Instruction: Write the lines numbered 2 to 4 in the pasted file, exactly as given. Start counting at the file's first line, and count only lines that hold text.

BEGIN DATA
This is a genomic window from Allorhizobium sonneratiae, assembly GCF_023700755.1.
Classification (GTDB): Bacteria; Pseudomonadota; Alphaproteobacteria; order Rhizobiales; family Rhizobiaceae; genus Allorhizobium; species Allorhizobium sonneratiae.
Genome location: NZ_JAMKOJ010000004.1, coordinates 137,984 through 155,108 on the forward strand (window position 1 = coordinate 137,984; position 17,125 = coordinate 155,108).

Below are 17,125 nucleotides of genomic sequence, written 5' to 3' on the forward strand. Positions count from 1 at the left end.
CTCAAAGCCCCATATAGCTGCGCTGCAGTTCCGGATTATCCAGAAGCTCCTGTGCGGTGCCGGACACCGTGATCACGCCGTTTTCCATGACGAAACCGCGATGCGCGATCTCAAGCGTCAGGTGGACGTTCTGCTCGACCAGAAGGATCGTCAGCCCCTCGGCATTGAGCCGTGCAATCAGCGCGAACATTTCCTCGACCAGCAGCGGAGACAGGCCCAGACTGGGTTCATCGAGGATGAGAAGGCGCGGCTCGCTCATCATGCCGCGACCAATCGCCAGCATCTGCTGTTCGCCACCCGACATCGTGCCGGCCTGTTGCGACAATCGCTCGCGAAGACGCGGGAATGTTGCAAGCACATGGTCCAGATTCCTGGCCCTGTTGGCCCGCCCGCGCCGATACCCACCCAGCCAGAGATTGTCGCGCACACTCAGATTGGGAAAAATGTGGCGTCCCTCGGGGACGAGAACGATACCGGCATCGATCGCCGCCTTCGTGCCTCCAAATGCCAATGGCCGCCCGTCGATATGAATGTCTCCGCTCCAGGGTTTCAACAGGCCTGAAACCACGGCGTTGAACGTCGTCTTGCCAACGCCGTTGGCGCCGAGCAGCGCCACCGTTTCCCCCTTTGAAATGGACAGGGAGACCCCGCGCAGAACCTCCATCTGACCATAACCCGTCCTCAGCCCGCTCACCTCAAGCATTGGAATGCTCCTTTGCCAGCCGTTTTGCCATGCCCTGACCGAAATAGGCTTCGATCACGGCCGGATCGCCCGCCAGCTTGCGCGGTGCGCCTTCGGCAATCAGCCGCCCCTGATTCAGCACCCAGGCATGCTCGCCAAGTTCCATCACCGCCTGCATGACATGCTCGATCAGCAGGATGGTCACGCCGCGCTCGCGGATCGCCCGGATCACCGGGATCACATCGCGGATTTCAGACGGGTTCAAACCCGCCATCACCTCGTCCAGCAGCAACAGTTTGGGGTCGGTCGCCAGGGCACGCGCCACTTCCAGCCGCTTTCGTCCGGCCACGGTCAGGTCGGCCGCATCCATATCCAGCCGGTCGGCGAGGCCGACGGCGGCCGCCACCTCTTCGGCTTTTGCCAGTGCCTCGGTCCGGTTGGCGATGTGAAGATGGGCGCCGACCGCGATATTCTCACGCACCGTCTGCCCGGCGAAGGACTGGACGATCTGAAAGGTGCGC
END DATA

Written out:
Classification (GTDB): Bacteria; Pseudomonadota; Alphaproteobacteria; order Rhizobiales; family Rhizobiaceae; genus Allorhizobium; species Allorhizobium sonneratiae.
Genome location: NZ_JAMKOJ010000004.1, coordinates 137,984 through 155,108 on the forward strand (window position 1 = coordinate 137,984; position 17,125 = coordinate 155,108).

Below are 17,125 nucleotides of genomic sequence, written 5' to 3' on the forward strand. Positions count from 1 at the left end.